Bariatric surgery in men: effects on gonadal hormones, body composition, glucose, lipid and bone metabolism
E. Aarts1, B. van Wageningen1, S. Loves1, I. Janssen1, F. Berends1, F. Sweep2 & H. de Boer1
Background: Obesity-related, isolated hypogonadotropic hypogonadism (IHH) occurs in more then 40% of morbidly obese men.
Hypothesis: IHH and prolonged persistence of low testosterone levels after bariatric procedures may reduce the beneficial effects of surgery.
Objective: To evaluate the impact of IHH on the results of bariatric surgery.
Patients and methods: observational study with measurement of gonadal hormone levels, assessment of body composition and glucose, lipid and bone metabolism during the first year after bariatric surgery in 13 hypogonadal (free testosterone <225 pmol/l) and 11 age-matched eugonadal morbidly obese men (free testosterone >225 pmol/l).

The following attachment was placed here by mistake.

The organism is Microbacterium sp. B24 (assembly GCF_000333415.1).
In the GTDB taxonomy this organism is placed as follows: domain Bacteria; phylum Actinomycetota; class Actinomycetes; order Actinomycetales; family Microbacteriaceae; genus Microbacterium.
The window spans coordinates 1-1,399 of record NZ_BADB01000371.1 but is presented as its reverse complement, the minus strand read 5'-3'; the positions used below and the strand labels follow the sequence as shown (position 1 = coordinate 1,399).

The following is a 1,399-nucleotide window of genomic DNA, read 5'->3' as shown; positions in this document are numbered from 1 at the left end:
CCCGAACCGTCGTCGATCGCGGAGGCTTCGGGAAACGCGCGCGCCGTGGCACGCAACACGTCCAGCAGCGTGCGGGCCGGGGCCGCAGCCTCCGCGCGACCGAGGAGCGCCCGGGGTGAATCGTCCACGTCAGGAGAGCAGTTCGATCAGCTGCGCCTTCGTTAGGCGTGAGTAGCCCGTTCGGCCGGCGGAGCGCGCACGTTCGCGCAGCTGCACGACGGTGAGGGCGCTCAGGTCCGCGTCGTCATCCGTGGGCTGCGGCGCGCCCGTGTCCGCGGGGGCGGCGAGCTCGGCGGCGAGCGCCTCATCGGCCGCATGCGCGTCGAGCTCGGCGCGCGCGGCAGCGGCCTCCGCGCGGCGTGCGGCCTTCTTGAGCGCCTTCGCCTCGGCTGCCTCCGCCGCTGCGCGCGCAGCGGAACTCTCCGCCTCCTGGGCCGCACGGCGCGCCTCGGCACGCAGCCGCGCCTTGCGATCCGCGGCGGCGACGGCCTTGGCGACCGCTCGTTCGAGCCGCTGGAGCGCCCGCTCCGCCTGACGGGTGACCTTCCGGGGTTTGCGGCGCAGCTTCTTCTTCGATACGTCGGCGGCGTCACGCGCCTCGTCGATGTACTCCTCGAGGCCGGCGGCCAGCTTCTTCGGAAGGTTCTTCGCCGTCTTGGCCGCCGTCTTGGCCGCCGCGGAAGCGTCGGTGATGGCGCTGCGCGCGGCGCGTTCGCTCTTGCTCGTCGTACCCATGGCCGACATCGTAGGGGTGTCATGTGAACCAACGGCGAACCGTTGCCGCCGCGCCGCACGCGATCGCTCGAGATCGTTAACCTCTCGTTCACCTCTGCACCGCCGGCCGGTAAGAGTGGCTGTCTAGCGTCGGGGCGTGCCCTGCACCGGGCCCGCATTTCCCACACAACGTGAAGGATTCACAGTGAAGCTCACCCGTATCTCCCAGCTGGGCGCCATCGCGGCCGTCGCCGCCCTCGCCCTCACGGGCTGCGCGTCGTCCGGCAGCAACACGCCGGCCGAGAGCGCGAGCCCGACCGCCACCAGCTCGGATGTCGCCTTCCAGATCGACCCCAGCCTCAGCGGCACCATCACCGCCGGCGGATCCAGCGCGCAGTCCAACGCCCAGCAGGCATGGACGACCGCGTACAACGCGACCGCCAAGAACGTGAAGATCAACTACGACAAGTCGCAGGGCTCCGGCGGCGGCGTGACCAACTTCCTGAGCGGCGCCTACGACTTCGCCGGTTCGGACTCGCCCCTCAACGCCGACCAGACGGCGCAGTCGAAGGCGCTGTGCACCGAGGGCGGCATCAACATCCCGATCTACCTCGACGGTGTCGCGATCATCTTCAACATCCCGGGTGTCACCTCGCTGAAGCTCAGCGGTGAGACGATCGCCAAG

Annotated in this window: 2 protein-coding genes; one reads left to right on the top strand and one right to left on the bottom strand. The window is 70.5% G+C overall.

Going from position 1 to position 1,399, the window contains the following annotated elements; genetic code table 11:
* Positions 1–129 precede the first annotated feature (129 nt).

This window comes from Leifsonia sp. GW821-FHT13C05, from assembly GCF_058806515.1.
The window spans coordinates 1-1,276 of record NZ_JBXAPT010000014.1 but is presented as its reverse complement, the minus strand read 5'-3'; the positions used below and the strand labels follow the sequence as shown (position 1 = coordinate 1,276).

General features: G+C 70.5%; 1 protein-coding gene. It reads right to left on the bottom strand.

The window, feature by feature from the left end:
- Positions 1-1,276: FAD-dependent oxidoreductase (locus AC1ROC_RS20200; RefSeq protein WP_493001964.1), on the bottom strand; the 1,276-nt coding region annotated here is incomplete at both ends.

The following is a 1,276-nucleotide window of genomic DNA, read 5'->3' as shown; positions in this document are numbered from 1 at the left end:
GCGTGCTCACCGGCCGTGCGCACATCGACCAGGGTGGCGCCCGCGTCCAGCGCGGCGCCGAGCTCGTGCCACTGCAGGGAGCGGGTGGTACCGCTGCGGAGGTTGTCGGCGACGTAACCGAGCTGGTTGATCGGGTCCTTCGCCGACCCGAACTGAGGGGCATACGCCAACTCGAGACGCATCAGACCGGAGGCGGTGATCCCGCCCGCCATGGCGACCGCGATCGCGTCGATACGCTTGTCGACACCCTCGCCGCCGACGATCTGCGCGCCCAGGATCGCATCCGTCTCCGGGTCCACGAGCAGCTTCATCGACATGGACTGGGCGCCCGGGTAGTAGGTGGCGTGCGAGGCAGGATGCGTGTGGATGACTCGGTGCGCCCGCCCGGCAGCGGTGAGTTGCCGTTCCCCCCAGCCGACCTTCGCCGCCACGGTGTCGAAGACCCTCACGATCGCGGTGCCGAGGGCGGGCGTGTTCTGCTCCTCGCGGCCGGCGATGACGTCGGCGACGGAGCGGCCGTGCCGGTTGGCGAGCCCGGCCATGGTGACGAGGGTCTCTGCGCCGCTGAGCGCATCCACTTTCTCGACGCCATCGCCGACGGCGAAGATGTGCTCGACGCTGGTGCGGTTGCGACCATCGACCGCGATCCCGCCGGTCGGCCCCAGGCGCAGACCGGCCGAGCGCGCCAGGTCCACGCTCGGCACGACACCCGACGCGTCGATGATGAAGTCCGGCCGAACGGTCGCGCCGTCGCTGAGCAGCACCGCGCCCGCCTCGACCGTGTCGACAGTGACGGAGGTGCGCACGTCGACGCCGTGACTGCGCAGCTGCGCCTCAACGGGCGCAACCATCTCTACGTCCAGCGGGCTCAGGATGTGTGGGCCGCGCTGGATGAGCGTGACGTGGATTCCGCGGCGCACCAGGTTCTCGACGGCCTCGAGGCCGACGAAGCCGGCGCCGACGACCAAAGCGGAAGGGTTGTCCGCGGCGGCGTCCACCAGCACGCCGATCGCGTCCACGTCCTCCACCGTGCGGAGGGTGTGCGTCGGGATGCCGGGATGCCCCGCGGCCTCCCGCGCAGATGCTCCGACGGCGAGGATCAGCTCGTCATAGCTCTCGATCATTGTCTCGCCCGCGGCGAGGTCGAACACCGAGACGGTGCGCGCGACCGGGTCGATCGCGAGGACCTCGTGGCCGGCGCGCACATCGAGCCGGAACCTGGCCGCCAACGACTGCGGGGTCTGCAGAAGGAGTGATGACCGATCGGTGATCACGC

Results: serum free testosterone rose gradually after bariatric surgery in eugonadal as well as in hypogonadal men. The increase in free testosterone was directly related to the amount of weight loss. Gonadal hormone status prior to surgery did not affect the 1-year outcome of bariatric surgery, but the type of surgery did. Gastric bypass induced a greater loss of fat, but also caused a greater loss of muscle and bone than gastric banding.
Conclusion: Bariatric surgery raised serum T levels, but the improvement was less in hypogonadal than in eugonadal men. Obesity-related IHH did not reduce the efficacy of bariatric surgery.
Declaration of interest: The authors declare that there is no conflict of interest that could be perceived as prejudicing the impartiality of the research project.
Funding: This research did not receive any specific grant from any funding agency in the public, commercial or not-for-profit sector.